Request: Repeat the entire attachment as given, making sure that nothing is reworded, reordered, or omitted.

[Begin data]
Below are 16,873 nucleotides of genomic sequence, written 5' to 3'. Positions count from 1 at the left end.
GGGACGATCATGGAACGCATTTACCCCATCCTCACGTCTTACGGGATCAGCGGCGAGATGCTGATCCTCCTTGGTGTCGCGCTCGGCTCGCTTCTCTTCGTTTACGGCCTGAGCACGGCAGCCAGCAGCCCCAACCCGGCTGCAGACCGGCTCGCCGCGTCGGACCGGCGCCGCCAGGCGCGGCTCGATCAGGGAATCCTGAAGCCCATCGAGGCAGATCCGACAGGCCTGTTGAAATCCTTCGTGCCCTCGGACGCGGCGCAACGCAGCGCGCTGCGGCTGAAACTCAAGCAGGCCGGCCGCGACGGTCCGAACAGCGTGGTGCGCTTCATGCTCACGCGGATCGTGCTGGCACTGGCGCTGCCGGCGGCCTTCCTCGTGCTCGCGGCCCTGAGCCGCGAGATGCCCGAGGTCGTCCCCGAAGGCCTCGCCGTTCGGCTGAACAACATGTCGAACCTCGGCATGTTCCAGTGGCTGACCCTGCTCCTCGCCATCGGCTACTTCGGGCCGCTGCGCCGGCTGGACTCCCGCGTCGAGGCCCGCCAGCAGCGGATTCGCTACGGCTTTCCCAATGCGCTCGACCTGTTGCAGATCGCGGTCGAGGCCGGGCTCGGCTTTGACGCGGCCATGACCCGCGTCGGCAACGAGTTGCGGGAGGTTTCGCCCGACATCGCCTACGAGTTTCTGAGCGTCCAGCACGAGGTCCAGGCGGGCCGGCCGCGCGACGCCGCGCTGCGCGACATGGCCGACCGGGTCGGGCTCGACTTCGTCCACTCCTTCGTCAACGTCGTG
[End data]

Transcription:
Below are 16,873 nucleotides of genomic sequence, written 5' to 3'. Positions count from 1 at the left end.
GGGACGATCATGGAACGCATTTACCCCATCCTCACGTCTTACGGGATCAGCGGCGAGATGCTGATCCTCCTTGGTGTCGCGCTCGGCTCGCTTCTCTTCGTTTACGGCCTGAGCACGGCAGCCAGCAGCCCCAACCCGGCTGCAGACCGGCTCGCCGCGTCGGACCGGCGCCGCCAGGCGCGGCTCGATCAGGGAATCCTGAAGCCCATCGAGGCAGATCCGACAGGCCTGTTGAAATCCTTCGTGCCCTCGGACGCGGCGCAACGCAGCGCGCTGCGGCTGAAACTCAAGCAGGCCGGCCGCGACGGTCCGAACAGCGTGGTGCGCTTCATGCTCACGCGGATCGTGCTGGCACTGGCGCTGCCGGCGGCCTTCCTCGTGCTCGCGGCCCTGAGCCGCGAGATGCCCGAGGTCGTCCCCGAAGGCCTCGCCGTTCGGCTGAACAACATGTCGAACCTCGGCATGTTCCAGTGGCTGACCCTGCTCCTCGCCATCGGCTACTTCGGGCCGCTGCGCCGGCTGGACTCCCGCGTCGAGGCCCGCCAGCAGCGGATTCGCTACGGCTTTCCCAATGCGCTCGACCTGTTGCAGATCGCGGTCGAGGCCGGGCTCGGCTTTGACGCGGCCATGACCCGCGTCGGCAACGAGTTGCGGGAGGTTTCGCCCGACATCGCCTACGAGTTTCTGAGCGTCCAGCACGAGGTCCAGGCGGGCCGGCCGCGCGACGCCGCGCTGCGCGACATGGCCGACCGGGTCGGGCTCGACTTCGTCCACTCCTTCGTCAACGTCGTG